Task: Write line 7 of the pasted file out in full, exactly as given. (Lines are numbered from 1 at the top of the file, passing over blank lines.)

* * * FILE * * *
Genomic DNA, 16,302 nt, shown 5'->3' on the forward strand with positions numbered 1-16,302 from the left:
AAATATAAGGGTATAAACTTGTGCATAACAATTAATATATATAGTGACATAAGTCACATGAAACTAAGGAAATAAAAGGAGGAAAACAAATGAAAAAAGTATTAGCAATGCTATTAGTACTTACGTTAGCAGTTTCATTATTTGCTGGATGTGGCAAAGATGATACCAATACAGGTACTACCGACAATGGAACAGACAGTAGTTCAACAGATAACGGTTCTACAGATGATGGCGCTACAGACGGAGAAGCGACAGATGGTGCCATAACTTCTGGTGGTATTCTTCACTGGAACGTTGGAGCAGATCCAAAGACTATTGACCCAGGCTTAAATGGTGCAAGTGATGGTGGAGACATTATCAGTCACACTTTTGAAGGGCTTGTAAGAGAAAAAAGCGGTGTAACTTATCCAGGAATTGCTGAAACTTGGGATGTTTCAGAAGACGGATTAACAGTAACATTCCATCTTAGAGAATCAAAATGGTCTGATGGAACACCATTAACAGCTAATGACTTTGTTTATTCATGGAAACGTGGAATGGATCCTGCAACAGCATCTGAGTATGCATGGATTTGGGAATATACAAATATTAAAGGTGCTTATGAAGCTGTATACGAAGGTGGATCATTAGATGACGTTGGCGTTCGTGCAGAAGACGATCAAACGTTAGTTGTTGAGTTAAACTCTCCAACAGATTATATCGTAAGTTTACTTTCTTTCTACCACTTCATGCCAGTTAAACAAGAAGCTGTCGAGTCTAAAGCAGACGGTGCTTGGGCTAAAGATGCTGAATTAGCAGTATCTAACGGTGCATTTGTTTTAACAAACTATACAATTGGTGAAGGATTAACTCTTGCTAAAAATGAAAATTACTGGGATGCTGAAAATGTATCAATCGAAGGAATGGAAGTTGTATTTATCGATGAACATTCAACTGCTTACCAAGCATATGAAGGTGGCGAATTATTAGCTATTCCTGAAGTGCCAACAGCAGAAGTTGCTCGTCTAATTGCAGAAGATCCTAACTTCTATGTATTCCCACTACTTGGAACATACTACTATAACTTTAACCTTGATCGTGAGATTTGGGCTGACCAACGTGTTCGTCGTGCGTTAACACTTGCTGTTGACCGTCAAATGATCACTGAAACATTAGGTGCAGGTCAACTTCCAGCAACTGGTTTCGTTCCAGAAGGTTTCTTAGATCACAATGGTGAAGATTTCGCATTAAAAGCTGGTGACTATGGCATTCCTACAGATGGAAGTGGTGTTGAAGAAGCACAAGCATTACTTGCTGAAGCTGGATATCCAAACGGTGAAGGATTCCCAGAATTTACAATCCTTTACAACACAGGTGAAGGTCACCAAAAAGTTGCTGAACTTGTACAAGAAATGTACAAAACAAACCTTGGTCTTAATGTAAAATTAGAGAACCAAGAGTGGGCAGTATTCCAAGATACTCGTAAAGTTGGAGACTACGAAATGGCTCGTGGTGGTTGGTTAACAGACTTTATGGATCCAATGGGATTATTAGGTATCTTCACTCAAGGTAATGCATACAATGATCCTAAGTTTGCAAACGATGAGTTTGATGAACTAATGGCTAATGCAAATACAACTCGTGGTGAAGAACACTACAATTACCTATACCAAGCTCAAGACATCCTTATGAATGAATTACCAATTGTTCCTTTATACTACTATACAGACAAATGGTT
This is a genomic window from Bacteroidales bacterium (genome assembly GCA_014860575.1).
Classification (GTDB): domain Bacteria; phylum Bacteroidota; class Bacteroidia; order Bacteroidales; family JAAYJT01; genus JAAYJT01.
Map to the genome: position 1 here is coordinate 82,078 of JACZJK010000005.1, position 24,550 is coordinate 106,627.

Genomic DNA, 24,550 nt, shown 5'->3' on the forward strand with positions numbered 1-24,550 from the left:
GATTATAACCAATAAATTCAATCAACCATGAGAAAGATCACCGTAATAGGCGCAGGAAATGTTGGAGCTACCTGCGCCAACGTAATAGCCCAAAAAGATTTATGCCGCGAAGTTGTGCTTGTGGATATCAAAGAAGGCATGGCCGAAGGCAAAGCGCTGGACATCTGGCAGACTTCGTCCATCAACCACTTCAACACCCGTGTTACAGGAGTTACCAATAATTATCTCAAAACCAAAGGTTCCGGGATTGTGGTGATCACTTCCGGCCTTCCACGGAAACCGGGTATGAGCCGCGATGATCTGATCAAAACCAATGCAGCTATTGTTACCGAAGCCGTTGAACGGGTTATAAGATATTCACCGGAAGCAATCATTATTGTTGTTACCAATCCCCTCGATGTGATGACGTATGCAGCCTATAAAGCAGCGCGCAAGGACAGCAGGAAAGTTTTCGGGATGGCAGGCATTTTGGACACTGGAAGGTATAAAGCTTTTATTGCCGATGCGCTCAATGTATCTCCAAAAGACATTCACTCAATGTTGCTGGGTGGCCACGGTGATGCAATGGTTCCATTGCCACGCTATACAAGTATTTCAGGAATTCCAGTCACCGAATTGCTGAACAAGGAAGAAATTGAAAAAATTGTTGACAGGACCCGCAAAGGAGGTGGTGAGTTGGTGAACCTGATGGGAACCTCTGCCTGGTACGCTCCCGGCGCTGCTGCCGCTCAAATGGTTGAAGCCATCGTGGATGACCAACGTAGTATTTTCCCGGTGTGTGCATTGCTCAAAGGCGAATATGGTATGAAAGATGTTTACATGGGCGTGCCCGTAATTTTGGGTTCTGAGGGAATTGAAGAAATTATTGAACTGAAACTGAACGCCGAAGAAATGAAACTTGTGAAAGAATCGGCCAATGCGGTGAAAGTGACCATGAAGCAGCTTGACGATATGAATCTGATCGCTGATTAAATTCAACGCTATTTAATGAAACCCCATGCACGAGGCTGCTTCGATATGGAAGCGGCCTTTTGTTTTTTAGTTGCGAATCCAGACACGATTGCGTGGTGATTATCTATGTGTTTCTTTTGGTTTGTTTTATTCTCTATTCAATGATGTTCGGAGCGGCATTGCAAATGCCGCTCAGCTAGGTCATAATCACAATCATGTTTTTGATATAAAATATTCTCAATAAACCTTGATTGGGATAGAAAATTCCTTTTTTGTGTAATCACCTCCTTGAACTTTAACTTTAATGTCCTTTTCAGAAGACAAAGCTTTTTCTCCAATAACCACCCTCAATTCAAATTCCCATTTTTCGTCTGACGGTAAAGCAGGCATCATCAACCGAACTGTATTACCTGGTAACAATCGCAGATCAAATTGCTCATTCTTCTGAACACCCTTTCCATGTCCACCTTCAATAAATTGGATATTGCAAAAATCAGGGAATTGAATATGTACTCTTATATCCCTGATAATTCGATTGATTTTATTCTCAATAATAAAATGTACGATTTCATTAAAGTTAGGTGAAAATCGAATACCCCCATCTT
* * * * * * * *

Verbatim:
GATTATAACCAATAAATTCAATCAACCATGAGAAAGATCACCGTAATAGGCGCAGGAAATGTTGGAGCTACCTGCGCCAACGTAATAGCCCAAAAAGATTTATGCCGCGAAGTTGTGCTTGTGGATATCAAAGAAGGCATGGCCGAAGGCAAAGCGCTGGACATCTGGCAGACTTCGTCCATCAACCACTTCAACACCCGTGTTACAGGAGTTACCAATAATTATCTCAAAACCAAAGGTTCCGGGATTGTGGTGATCACTTCCGGCCTTCCACGGAAACCGGGTATGAGCCGCGATGATCTGATCAAAACCAATGCAGCTATTGTTACCGAAGCCGTTGAACGGGTTATAAGATATTCACCGGAAGCAATCATTATTGTTGTTACCAATCCCCTCGATGTGATGACGTATGCAGCCTATAAAGCAGCGCGCAAGGACAGCAGGAAAGTTTTCGGGATGGCAGGCATTTTGGACACTGGAAGGTATAAAGCTTTTATTGCCGATGCGCTCAATGTATCTCCAAAAGACATTCACTCAATGTTGCTGGGTGGCCACGGTGATGCAATGGTTCCATTGCCACGCTATACAAGTATTTCAGGAATTCCAGTCACCGAATTGCTGAACAAGGAAGAAATTGAAAAAATTGTTGACAGGACCCGCAAAGGAGGTGGTGAGTTGGTGAACCTGATGGGAACCTCTGCCTGGTACGCTCCCGGCGCTGCTGCCGCTCAAATGGTTGAAGCCATCGTGGATGACCAACGTAGTATTTTCCCGGTGTGTGCATTGCTCAAAGGCGAATATGGTATGAAAGATGTTTACATGGGCGTGCCCGTAATTTTGGGTTCTGAGGGAATTGAAGAAATTATTGAACTGAAACTGAACGCCGAAGAAATGAAACTTGTGAAAGAATCGGCCAATGCGGTGAAAGTGACCATGAAGCAGCTTGACGATATGAATCTGATCGCTGATTAAATTCAACGCTATTTAATGAAACCCCATGCACGAGGCTGCTTCGATATGGAAGCGGCCTTTTGTTTTTTAGTTGCGAATCCAGACACGATTGCGTGGTGATTATCTATGTGTTTCTTTTGGTTTGTTTTATTCTCTATTCAATGATGTTCGGAGCGGCATTGCAAATGCCGCTCAGCTAGGTCATAATCACAATCATGTTTTTGATATAAAATATTCTCAATAAACCTTGATTGGGATAGAAAATTCCTTTTTTGTGTAATCACCTCCTTGAACTTTAACTTTAATGTCCTTTTCAGAAGACAAAGCTTTTTCTCCAATAACCACCCTCAATTCAAATTCCCATTTTTCGTCTGACGGTAAAGCAGGCATCATCAACCGAACTGTATTACCTGGTAACAATCGCAGATCAAATTGCTCATTCTTCTGAACACCCTTTCCATGTCCACCTTCAATAAATTGGATATTGCAAAAATCAGGGAATTGAATATGTACTCTTATATCCCTGATAATTCGATTGATTTTATTCTCAATAATAAAATGTACGATTTCATTAAAGTTAGGTGAAAATCGAATACCCCCATCTT